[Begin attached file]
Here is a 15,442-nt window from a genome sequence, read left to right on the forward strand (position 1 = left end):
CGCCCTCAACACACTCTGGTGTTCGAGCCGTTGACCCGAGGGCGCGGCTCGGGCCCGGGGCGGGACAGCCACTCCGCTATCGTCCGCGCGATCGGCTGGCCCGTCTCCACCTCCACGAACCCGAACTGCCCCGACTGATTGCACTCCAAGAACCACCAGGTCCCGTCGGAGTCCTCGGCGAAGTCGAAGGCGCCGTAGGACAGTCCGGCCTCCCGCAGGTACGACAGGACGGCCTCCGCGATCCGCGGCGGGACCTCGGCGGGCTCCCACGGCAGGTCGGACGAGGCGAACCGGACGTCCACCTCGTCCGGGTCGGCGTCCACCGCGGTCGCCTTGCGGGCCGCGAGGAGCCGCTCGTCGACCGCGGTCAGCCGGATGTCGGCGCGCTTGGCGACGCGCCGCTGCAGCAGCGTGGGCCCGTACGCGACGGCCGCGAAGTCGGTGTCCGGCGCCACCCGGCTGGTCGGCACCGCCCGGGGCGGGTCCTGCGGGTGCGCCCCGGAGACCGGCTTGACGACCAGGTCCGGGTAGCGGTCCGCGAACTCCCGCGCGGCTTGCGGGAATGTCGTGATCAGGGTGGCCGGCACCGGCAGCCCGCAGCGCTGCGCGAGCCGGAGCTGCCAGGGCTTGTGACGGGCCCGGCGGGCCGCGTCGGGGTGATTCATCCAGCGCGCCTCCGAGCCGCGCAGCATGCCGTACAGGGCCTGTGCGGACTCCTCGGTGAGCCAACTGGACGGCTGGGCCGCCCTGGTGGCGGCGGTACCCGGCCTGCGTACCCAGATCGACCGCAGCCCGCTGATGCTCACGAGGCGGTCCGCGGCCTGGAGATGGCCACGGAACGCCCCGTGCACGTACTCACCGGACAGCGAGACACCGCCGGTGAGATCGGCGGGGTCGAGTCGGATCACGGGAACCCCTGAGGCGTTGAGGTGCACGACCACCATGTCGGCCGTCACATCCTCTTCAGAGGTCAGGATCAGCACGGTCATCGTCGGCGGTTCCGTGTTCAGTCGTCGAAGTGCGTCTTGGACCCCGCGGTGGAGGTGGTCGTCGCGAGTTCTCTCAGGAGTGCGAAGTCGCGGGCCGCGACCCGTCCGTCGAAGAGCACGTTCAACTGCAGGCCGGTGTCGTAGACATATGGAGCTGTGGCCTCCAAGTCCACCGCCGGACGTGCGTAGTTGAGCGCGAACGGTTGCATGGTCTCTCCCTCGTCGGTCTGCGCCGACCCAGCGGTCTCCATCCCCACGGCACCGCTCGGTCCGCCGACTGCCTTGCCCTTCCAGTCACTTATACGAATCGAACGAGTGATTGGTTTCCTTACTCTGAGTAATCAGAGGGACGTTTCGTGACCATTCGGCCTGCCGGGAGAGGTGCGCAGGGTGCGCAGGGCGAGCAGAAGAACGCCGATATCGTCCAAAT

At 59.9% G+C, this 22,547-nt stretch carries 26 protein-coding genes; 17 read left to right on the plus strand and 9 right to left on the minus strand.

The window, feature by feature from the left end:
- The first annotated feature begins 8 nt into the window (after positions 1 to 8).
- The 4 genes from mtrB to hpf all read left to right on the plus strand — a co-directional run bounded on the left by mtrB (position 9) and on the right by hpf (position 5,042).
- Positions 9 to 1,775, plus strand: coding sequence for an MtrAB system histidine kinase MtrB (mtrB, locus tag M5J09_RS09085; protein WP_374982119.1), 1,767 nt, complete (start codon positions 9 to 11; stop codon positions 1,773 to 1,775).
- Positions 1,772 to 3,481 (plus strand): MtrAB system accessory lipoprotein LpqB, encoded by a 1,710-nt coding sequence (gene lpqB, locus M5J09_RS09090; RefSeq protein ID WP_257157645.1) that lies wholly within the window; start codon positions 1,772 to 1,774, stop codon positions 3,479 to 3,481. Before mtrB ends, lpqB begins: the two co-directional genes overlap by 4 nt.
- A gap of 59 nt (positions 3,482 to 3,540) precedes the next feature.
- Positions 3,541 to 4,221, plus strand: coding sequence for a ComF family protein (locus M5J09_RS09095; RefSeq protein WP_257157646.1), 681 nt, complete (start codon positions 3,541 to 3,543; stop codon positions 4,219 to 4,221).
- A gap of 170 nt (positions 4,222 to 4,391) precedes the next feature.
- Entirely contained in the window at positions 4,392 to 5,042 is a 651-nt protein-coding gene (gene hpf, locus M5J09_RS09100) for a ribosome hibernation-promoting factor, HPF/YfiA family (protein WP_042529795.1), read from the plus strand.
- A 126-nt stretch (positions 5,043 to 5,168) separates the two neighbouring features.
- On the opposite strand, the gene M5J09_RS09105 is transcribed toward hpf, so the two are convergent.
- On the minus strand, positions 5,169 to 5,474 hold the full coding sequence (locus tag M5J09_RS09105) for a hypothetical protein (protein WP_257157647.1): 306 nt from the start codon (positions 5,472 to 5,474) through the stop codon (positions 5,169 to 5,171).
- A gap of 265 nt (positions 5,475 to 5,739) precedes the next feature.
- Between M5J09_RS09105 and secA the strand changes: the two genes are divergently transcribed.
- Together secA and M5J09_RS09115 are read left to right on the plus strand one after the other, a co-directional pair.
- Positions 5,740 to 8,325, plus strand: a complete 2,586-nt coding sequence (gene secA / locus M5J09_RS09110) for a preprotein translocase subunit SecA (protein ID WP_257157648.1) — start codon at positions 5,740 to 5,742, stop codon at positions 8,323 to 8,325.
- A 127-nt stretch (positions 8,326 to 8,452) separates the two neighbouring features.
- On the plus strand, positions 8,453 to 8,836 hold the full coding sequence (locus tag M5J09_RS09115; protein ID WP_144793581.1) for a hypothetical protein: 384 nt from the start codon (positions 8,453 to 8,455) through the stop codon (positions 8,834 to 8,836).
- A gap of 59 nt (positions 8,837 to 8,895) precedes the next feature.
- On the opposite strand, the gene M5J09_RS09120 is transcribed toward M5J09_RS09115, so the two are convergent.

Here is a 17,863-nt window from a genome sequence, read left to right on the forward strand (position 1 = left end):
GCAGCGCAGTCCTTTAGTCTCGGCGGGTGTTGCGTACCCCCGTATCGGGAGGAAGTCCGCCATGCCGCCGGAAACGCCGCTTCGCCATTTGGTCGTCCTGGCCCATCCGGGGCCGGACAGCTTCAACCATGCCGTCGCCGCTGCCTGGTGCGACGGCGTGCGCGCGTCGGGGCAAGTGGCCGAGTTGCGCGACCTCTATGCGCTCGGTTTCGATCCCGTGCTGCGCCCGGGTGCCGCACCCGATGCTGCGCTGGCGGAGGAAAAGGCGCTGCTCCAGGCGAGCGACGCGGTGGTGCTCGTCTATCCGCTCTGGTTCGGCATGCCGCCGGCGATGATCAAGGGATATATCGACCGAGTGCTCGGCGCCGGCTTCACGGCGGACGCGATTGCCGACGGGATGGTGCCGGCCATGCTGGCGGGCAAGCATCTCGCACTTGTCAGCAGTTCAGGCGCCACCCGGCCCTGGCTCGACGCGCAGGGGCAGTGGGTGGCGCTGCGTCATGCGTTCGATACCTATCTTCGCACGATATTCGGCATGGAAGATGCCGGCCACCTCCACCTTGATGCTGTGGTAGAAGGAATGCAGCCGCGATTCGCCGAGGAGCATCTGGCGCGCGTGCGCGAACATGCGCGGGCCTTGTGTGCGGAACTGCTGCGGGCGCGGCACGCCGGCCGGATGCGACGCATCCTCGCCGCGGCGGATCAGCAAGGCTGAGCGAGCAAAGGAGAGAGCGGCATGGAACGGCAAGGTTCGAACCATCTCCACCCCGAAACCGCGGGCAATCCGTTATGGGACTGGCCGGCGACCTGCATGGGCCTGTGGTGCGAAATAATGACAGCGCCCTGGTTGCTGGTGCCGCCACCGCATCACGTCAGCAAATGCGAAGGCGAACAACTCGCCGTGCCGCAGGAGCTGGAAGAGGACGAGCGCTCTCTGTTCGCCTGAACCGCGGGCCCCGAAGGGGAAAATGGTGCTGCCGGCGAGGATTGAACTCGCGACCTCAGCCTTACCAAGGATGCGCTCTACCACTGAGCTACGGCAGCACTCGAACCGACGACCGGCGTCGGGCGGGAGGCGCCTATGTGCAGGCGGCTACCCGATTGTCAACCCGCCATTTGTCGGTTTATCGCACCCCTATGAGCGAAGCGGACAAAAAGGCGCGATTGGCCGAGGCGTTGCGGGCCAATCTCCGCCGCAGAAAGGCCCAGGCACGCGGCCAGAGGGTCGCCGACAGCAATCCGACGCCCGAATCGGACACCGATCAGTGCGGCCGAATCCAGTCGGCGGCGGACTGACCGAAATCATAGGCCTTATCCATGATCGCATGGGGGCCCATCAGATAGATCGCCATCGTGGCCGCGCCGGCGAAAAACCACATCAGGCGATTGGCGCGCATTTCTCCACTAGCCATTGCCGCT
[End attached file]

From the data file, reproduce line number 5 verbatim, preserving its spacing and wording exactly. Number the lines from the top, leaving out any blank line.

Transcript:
- The first annotated feature begins 8 nt into the window (after positions 1 to 8).